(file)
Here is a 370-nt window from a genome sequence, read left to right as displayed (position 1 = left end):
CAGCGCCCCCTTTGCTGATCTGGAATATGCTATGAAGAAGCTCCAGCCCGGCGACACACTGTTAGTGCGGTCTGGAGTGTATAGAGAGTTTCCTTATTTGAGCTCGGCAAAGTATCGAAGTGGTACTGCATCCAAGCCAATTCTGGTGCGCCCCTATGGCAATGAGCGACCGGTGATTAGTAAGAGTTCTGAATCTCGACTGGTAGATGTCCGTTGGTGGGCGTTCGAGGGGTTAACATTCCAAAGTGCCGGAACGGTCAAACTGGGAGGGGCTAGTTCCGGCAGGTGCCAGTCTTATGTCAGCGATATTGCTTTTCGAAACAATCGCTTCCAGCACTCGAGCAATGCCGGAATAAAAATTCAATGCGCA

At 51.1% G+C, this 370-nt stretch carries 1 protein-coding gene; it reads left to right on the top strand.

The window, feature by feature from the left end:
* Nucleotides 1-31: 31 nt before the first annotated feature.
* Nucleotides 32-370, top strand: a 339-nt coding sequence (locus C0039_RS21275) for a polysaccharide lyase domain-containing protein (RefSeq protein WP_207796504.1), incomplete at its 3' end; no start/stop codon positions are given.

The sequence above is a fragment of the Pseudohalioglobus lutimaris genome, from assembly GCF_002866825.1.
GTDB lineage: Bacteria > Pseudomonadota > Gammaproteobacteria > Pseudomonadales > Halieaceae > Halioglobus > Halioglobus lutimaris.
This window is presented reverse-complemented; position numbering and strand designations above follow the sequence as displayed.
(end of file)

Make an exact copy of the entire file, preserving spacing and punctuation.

Here is a 370-nt window from a genome sequence, read left to right as displayed (position 1 = left end):
CAGCGCCCCCTTTGCTGATCTGGAATATGCTATGAAGAAGCTCCAGCCCGGCGACACACTGTTAGTGCGGTCTGGAGTGTATAGAGAGTTTCCTTATTTGAGCTCGGCAAAGTATCGAAGTGGTACTGCATCCAAGCCAATTCTGGTGCGCCCCTATGGCAATGAGCGACCGGTGATTAGTAAGAGTTCTGAATCTCGACTGGTAGATGTCCGTTGGTGGGCGTTCGAGGGGTTAACATTCCAAAGTGCCGGAACGGTCAAACTGGGAGGGGCTAGTTCCGGCAGGTGCCAGTCTTATGTCAGCGATATTGCTTTTCGAAACAATCGCTTCCAGCACTCGAGCAATGCCGGAATAAAAATTCAATGCGCA

At 51.1% G+C, this 370-nt stretch carries 1 protein-coding gene; it reads left to right on the top strand.

The window, feature by feature from the left end:
* Nucleotides 1-31: 31 nt before the first annotated feature.
* Nucleotides 32-370, top strand: a 339-nt coding sequence (locus C0039_RS21275) for a polysaccharide lyase domain-containing protein (RefSeq protein WP_207796504.1), incomplete at its 3' end; no start/stop codon positions are given.

The sequence above is a fragment of the Pseudohalioglobus lutimaris genome, from assembly GCF_002866825.1.
GTDB lineage: Bacteria > Pseudomonadota > Gammaproteobacteria > Pseudomonadales > Halieaceae > Halioglobus > Halioglobus lutimaris.
This window is presented reverse-complemented; position numbering and strand designations above follow the sequence as displayed.